The ground being gained in the fight for marriage equality since the Supreme Court’s decision in United States v. Windsor, 133 S. Ct. 2675 (2013), has led many to believe that all is well in the advancement of LGBT rights. Many courts across the country have followed Windsor, which held the federal Defense of Marriage Act (DOMA) unconstitutional, to invalidate state bans on same-sex marriage. See, e.g., Bishop v. Smith, Nos. 14–5003, 14–5006, 2014 WL 3537847 (10th Cir. July 18, 2014); Bostic v. Schaefer, Nos. 14–1167, 14–1169, 14–1173, 2014 WL 3702493 (4th Cir. July 28, 2014); Brenner v. Scott, Nos. 4:414cv107–RH/CAS, 4:14cv138–RH/CAS, 2014 WL 4113100 (N.D. Fla. August 21, 2014). However, LGBT discrimination continues to be a significant problem that may be intensifying. Emboldened by the more recent Supreme Court decision in Burwell v. Hobby Lobby, 134 S. Ct. 2751 (2014), employers are finding new ways to justify LGBT discrimination, and some states—such as Mississippi—have even gone as far as to affirmatively legalize this type of discrimination.
Discrimination against LGBT individuals is not happening only in places like Mississippi; it is happening in Colorado too. Take for example, the case of David Mullins and Charlie Craig, who in 2012 were denied service at Masterpiece Cakeshop while attempting to order a cake to celebrate their same-sex wedding (the wedding was to take place in Massachusetts, where same-sex marriage is legal). When Mr. Mullins went to Masterpiece to purchase the cake, the owner of Masterpiece refused to serve Mr. Mullins, stating that, because of his religious beliefs, it was Masterpiece’s policy to deny service to customers celebrating same-sex unions.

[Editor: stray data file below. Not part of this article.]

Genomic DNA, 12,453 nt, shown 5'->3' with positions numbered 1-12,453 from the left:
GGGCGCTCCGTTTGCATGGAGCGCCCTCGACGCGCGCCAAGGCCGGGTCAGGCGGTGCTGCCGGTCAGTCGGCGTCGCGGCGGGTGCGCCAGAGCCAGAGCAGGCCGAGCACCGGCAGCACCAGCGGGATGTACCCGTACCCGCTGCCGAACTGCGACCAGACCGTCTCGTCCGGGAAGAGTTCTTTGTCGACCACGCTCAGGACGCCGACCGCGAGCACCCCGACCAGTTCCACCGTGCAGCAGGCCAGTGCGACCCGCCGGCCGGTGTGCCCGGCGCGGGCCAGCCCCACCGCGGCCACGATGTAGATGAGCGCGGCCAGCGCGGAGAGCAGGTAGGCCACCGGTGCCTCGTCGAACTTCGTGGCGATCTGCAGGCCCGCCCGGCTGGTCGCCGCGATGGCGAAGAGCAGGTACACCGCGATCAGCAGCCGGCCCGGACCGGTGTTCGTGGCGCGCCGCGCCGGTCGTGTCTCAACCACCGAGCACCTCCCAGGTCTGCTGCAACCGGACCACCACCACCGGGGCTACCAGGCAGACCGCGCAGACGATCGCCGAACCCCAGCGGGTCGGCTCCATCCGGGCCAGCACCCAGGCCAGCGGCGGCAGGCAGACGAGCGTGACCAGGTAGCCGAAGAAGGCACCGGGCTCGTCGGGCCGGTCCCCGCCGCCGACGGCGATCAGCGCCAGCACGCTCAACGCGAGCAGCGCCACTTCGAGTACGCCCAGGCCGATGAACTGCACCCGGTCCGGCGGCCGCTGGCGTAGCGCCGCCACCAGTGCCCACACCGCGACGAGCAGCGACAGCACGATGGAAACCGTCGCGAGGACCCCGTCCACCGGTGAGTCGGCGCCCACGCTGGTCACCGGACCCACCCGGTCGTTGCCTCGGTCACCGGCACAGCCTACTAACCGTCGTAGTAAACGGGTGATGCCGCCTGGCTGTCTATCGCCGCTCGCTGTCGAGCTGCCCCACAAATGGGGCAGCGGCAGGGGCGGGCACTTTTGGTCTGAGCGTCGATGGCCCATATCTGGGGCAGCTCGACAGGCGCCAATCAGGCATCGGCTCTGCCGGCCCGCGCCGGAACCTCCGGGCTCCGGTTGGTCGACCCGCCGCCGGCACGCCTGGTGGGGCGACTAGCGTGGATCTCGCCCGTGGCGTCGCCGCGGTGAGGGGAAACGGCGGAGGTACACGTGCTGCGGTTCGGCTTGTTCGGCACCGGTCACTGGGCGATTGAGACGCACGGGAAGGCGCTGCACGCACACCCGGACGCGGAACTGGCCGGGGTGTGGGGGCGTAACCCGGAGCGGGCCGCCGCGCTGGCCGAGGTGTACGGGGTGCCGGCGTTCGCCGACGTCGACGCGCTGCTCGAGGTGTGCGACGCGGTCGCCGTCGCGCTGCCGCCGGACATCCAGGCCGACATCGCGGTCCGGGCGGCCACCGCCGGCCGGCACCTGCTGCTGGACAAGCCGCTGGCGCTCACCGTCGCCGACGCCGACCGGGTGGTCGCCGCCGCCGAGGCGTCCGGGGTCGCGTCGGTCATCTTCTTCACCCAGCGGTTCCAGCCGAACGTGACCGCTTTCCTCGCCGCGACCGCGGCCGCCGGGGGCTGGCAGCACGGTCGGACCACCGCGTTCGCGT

Mullins and Craig filed a charge with the Colorado Civil Rights Division (CCRD), and the Colorado Civil Rights Commission (CCRC) issued a ruling that Masterpiece violated the provisions of the Colorado Anti-Discrimination Act (CADA) governing public accommodations, C.R.S. § 24–24-601. That law prohibits the refusal of service based on protected characteristics including race, sex, marital status, and sexual orientation. As part of its order, the CCRC required Masterpiece to serve same-sex couples and re-educate staff. Masterpiece recently appealed to the Colorado Court of Appeals, arguing that adhering to CADA would infringe upon its First Amendment rights to free expression and free exercise of religion.
First Amendment arguments like those made by Masterpiece may be gaining more traction after the Supreme Court’s Hobby Lobby decision. In that case, the United States Supreme Court ruled that corporations are “persons” capable of expressing religious beliefs, and a law that operates to make the practice of religious beliefs more expensive imposes an impermissible burden on the exercise of that corporation’s religion.
So-called religious liberty legislation has been recently proposed in fourteen states, including a majority of the states within the Tenth Circuit: Utah, Kansas, and Oklahoma. In April, Mississippi signed into law the “Mississippi Religious Freedom Restoration Act,” which adds “In God We Trust” to the state seal and provides that the government cannot interfere with a person’s exercise of religion—even if the exercise of one’s religion means discriminating against gays and lesbians. In addition to legislation authorizing LGBT discrimination, decisions like Hobby Lobby could provide courts with justification to accept the argument that “religious liberty” should trump anti-discrimination laws, thus allowing LGBT-discriminatory businesses (and individuals) to deny equal rights to LGBT community members.